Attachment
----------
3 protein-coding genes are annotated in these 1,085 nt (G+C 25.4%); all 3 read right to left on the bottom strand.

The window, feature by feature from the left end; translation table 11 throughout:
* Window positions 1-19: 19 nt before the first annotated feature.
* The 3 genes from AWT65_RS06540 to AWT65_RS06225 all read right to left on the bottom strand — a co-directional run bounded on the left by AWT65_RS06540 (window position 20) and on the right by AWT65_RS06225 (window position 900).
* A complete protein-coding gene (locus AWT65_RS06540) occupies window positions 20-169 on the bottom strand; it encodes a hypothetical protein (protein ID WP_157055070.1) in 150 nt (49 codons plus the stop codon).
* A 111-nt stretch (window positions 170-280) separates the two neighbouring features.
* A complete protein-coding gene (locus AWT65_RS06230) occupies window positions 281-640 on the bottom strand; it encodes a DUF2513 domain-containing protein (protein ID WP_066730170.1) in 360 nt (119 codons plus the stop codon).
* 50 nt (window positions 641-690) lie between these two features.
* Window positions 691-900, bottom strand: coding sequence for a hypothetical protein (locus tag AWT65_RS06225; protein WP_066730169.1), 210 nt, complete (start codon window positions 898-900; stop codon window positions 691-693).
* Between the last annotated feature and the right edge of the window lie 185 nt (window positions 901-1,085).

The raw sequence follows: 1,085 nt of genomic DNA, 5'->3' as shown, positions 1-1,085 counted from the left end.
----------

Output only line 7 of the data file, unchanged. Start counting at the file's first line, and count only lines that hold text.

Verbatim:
* A complete protein-coding gene (locus AWT65_RS06230) occupies window positions 281-640 on the bottom strand; it encodes a DUF2513 domain-containing protein (protein ID WP_066730170.1) in 360 nt (119 codons plus the stop codon).